Central High principal proposes changing name of school

Posted July 10, 2012 at 11:00 pm

July 11, 2012

Central High School could soon have a new name.

Linda Collins, principal of Central High, is proposing the school be called Central Academy of Excellence.

In a memo sent to Kansas City Public Schools Superintendent Dr. Stephen Green, Collins outlined several reasons why the name Central hinders the school.

Across the U.S., she said, schools with the name of Central are viewed as “urban, low-achieving, poverty-stricken school houses.”

“Our goal is to change the negative stigma attached to Central High School,” she said.

Central High School originally received its name since it was centrally located in Kansas City, she said.

Years ago, the school excelled in academics and sports, she said. Achievements of years’ past still fill the gymnasium.

However, during the the 1980s and ’90s, the surrounding neighborhood and school changed. There were socioeconomic challenges as well as an increase in crime that began to filter into the school.

“Central’s positive reputation started to fade,” she said.

To combat the negative image, KCPS transformed the school into a Greek-themed magnet school, but it wasn’t successful, she said. Central continued to “flounder,” she added.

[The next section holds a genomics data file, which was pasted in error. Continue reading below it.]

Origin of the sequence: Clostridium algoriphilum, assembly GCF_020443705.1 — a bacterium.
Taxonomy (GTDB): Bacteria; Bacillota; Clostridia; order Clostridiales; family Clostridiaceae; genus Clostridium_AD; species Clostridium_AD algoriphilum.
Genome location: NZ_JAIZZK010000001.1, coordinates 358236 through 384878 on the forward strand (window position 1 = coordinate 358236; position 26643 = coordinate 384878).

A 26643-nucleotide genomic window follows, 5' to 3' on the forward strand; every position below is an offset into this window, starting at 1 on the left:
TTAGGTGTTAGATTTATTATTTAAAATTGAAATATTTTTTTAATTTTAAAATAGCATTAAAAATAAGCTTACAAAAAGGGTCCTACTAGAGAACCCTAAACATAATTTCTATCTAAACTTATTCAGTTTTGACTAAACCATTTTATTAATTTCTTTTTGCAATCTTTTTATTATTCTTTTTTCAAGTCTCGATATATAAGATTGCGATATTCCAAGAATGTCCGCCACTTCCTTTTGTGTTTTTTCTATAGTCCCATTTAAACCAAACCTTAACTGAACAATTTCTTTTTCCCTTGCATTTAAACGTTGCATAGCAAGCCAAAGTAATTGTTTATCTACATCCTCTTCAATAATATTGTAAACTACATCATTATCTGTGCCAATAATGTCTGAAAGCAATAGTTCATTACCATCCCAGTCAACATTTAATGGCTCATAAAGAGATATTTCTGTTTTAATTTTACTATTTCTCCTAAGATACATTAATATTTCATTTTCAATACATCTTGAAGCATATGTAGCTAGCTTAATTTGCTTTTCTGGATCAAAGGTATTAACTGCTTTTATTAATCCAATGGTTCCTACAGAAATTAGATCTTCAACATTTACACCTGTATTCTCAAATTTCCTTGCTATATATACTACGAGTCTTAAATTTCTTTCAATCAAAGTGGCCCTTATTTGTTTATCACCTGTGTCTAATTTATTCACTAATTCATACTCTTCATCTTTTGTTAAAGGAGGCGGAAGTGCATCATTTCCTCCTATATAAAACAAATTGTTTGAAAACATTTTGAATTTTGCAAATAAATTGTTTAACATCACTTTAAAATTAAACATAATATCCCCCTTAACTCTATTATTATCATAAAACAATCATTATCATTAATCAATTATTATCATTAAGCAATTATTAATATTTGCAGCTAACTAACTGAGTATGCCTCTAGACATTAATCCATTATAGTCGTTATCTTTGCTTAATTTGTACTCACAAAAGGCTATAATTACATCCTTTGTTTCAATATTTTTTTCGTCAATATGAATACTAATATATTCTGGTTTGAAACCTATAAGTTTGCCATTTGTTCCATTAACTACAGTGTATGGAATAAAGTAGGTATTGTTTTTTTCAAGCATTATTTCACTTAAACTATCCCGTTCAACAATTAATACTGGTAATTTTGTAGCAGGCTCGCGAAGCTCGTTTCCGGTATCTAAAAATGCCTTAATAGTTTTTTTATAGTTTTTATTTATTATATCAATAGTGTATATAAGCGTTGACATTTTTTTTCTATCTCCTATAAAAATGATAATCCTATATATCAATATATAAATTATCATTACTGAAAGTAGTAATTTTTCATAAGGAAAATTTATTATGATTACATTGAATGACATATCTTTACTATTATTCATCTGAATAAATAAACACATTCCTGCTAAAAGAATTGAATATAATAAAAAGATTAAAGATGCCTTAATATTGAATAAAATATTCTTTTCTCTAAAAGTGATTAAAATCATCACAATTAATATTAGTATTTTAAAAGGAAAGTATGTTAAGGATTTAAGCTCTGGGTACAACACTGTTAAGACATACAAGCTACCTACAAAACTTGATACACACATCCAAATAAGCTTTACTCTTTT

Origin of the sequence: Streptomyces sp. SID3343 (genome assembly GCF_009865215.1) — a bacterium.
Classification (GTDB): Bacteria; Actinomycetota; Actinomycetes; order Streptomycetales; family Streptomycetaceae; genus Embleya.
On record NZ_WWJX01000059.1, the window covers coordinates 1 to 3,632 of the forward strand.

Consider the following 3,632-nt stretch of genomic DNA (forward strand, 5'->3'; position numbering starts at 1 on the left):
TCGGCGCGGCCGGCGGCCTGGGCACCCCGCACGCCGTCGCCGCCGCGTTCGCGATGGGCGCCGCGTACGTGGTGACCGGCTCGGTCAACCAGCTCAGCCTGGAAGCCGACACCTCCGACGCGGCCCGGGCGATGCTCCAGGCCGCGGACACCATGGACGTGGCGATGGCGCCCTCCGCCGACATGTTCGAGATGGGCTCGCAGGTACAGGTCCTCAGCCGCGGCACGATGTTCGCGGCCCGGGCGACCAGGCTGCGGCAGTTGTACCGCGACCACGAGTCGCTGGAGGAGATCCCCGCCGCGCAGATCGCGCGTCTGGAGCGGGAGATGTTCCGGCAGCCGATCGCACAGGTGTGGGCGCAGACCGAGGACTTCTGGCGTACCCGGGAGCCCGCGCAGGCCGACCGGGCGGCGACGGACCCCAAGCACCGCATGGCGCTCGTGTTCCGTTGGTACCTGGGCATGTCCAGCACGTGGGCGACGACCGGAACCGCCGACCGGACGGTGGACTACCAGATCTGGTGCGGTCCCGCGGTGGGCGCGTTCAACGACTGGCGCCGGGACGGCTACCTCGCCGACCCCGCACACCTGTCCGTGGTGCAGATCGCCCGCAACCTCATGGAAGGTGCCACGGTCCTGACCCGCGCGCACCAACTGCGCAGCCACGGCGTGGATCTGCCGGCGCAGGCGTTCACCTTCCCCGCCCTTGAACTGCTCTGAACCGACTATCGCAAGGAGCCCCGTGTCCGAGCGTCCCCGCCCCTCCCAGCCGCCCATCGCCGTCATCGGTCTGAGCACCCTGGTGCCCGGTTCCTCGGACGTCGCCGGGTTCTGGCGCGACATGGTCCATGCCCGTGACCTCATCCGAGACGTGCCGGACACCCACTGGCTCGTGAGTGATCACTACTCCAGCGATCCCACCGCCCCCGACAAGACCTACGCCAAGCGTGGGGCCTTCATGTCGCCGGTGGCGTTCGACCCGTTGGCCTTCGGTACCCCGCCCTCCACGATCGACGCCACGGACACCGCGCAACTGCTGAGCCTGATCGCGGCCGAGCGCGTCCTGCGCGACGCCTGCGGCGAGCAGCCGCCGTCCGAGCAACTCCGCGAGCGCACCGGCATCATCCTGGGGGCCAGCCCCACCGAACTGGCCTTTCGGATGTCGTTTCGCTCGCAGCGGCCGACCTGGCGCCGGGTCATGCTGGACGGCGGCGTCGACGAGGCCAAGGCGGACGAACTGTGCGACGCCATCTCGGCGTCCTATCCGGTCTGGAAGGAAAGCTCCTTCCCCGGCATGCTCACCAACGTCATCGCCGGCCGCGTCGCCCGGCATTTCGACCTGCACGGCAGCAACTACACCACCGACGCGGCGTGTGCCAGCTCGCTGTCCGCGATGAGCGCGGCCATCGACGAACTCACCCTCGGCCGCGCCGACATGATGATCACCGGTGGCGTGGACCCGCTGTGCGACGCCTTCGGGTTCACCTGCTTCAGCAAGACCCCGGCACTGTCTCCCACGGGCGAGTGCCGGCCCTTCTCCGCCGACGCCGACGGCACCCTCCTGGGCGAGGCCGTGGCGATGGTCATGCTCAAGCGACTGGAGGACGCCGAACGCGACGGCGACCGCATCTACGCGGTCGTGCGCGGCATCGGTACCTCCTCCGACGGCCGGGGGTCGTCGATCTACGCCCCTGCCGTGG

“When the name Central High School in Kansas City is mentioned today, most people raise their eyebrows and give a matter-of-fact look as though they can’t say anything positive about the school,” Collins said. “This negative image of Central seems to have a negative impact on the students currently enrolled at Central. In fact, many students act out as though they are fulfilling some notion of how they perceive they are supposed to misbehave.

“Some students have vocalized, ‘This is Central -¬†what do you expect?’”

Collins hopes a new name will instill confidence back in the school and its students.

Central Academy of Excellence will help prepare students for post-secondary goals, she said. In addition, the school plans to incorporate more advanced placement courses and dual-credit courses.

“We believe students must have a sense of pride and accomplishment when leaving Central,” she said.

KCPS Board of Education members are expected to vote on the name change during their July 25 meeting. KCPS has also formed a committee to review the recommendation, and the public is invited to share their comments by emailing askthesupt@kcpublicschools.org or via facebook at KCMO School District.

KCPS Manager of Public Relations Andre Riley told Northeast News if board members approve the name change, the cost will be minimal. Prior to Collins’ proposal, KCPS had already planned to replace the sign in front of the school. Central would continue to use existing stationary before purchasing new materials. Other miscellaneous items that say “Central” will continue to be used to allow minimal disruption, he said.